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My letter to the Board of Administrators

 
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wckirby



Joined: 10 Dec 2005
Posts: 355
Location: New Orleans

PostPosted: Fri Mar 10, 2006 1:11 pm    Post subject: My letter to the Board of Administrators Reply with quote

I wrote one basic email. I altered a few things for each email. I sent each one individually. I know a few of the board members, or at least I know a little about a few of the board members, so I tried to add in things to their individual emails I thought they might be interested in (like complimenting Newcomb to the Newcomb grads). It's a form letter, but not quite a form letter. Each one got a personalized touch. And it only took a couple of hours. We'll see what sort of responses I get.




Dear Mr./Mrs./Dr. [Board Member],

My name is Clay Kirby. Iíve been a part of the Tulane community ever since I was born. I remember going to Tulane/LSU baseball games when I was 5 years old and yelling ďLSU stinks like poo, put those tigers in the zoo!Ē I originally wanted to go to Georgia Tech or the Naval Academy for college, but I changed my mind and came to Tulane. Iím so glad I changed my mind. Iíve been happy at Tulane ever since. I love Tulane.

Iím a good friend of Dr. John Karlem ďDuckyĒ Riess, who is more of a Tulane institution than the buildings at Tulane. Iíve known Ducky since I was born. Dr. Riess was key in convincing me to come to Tulane. I am the one who has chaperoned Dr. Riess to commencement the last few years. At the last commencement exercise, he leaned over to me and said he wished he could die right there, because then he would die happy. Over the summer, his health really started to fade, but I visited him almost every week.

Unfortunately, Ducky passed away in the aftermath of Katrina. The way he died still haunts me. I called everyone under the sun to find where he had been evacuated to, only to find out he was at the Caddo Parish Coronerís office. I had the regrettable task of telling his sister that Ducky was dead. I served as a pall-bearer at his funeral. Tulane has lost a valuable member of its community.

I will soon take my role in the city as an engineer protecting the future of this great city I call home. But first, I, along with the engineering students, faculty, alumni, and friends, will prevent Tulane from doing something that will cause as much harm to the long-term health of the city and Tulane as the engineers who constructed the 17th Street Canal.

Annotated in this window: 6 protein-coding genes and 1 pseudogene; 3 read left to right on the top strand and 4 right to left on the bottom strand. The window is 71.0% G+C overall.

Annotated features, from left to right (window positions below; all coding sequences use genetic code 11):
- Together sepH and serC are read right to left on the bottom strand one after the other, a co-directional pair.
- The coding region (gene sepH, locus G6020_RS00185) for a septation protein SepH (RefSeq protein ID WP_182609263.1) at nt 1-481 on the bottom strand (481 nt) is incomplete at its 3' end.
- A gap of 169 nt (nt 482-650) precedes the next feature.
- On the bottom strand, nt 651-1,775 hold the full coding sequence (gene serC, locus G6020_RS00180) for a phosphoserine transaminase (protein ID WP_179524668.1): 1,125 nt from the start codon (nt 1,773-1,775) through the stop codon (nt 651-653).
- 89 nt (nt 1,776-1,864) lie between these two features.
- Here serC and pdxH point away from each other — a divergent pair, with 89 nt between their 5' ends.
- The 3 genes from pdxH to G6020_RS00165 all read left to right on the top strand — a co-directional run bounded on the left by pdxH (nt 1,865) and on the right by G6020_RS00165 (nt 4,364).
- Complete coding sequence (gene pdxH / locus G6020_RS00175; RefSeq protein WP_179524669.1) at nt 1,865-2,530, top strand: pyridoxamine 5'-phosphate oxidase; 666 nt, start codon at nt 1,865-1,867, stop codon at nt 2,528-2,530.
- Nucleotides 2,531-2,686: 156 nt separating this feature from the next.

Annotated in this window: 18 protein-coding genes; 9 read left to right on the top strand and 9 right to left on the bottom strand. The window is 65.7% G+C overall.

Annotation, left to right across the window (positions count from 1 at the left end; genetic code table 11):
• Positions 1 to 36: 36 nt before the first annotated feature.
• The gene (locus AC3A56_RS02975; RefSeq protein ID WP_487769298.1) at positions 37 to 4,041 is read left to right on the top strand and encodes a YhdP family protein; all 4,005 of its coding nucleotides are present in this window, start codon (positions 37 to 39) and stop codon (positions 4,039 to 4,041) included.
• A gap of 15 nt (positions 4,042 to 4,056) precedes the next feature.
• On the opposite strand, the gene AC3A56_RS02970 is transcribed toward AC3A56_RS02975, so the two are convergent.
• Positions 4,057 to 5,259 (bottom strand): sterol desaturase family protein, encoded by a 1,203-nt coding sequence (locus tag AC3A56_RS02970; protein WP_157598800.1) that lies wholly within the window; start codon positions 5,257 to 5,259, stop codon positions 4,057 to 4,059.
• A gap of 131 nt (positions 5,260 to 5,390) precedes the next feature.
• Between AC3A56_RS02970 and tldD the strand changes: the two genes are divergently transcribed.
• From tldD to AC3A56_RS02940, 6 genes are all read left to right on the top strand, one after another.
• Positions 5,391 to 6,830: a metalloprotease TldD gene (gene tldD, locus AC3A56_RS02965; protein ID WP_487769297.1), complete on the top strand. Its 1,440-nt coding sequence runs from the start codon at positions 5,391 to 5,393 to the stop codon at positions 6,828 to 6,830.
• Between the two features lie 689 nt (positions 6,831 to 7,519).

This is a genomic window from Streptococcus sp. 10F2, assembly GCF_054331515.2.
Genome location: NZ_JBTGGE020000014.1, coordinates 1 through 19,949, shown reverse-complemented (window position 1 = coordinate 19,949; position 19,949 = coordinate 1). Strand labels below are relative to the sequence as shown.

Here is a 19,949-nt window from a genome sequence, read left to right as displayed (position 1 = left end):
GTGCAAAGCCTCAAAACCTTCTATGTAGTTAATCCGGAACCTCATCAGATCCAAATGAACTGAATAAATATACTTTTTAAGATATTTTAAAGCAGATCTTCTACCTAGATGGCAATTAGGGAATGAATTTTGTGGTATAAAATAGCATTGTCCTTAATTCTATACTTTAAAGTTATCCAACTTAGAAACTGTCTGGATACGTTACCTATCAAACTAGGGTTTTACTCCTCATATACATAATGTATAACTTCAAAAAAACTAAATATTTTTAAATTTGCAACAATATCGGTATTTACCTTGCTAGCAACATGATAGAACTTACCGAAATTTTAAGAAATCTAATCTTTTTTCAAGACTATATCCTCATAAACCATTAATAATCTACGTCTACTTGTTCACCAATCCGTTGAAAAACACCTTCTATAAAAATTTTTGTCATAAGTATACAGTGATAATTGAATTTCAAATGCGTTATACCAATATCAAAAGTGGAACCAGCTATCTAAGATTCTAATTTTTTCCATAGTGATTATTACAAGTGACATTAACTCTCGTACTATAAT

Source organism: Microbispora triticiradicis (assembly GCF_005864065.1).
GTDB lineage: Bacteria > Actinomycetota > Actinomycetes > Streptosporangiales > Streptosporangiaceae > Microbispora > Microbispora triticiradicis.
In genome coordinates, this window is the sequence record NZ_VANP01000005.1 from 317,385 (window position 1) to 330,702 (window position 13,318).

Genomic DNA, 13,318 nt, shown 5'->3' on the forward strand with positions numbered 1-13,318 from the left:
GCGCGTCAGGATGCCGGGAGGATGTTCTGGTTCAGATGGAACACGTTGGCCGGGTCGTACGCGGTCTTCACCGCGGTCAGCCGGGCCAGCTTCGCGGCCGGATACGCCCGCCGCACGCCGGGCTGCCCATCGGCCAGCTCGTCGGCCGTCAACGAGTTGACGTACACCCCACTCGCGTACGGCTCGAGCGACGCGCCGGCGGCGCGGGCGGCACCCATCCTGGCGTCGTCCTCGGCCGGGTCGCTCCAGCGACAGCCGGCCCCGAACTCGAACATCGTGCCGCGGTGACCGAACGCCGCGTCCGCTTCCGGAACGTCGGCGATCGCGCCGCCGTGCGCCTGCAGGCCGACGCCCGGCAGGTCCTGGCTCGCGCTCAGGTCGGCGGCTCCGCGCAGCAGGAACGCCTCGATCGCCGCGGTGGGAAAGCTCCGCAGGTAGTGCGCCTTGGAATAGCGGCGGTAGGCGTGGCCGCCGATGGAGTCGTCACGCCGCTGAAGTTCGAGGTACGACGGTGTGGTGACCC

Engineering is absolutely crucial to the long-term survival of New Orleans. Without Tulane importing good engineers from across the nation, New Orleans will succumb to the natural forces of coastal erosion, subsidence, wetland loss, etc. Your decision shows a total lack of understanding and lack of respect for the forces arrayed against New Orleans. Your decision amounts to nothing less that a blow to the city of New Orleans. Tulaneís School of Engineering has a chance to become an internationally renowned center for coastal restoration, wetland restoration, and flood protection like it was when Albert Baldwin Wood graduated.

Some have asserted that Tulaneís engineering program was too small to make a difference. I believe that couldnít be further from the truth. Itís precisely because of the small size that Tulane engineering has produced so many quality graduates who have made a real, lasting difference in New Orleans and all over the world. Albert Baldwin Wood. Robert Boh. Waldemar Nelson. The list goes on and on. Many of you personally know some of the engineers Iím talking about. You know what theyíve done for this city. Itís because of the excellent undergraduate engineering education they received at Tulane. The small class sizes and intimate nature of the small-sized engineering school have been key factors in their education.

Engineering has also been a magnet to attract the best and brightest students to Tulane. 9 out of the past 10 years, engineering has had the highest average SAT score of any academic unit at Tulane (Newcomb is a close second). Even students who arenít in engineering are attracted to schools with strong engineering programs and make no mistake, Tulaneís programs are very strong. In my department, mechanical engineering, professors generated an average of $225,000 in grant money per professor. This put them ahead of many other nationally prominent programs including Rice, Vanderbilt, and Duke. Donít forget that because of Tulaneís 48.5% tax on all incoming grants that they generated a lot of money for the university and given all the grant money thatís being handed out to local universities to study the effects of Katrina, that amount would only increase. One of my favorite professors, Dr. Calvin Mackie, was even part of the group that toured the levees in the Netherlands with the Louisiana congressional delegation.

On a personal note, I know every one of my professors and every one of them knows me. Not just my name, but they actually know who I am and care about me. The School of Engineering is so small I know almost every student in the entire senior class. At almost all other engineering schools, students are numbers who canít even get the time of day from the faculty.

It is also because of the small size of the programs that the financial savings resulting from the elimination of the core engineering programs is actually quite small. According to the university senate, the total savings from all engineering programs is only 6.1 million dollars a year out of a total university budget of well over half a billion dollars and even that savings wonít even be fully realized until 2008. Weíre really talking about 1% of the budget here. According to statements made at a recent public appearance by the President, the savings are even less than that. When those savings are arrayed against other factors, including the donation rate of engineering graduates, the loss of prestige, grant money the engineering could be pulling in as a result of Katrina, and the very real possibility of various legal challenges, I believe the elimination of engineering will be more costly to Tulane than its preservation. I believe that to implementing the Renewal Plan in its current form would kill Tulane University.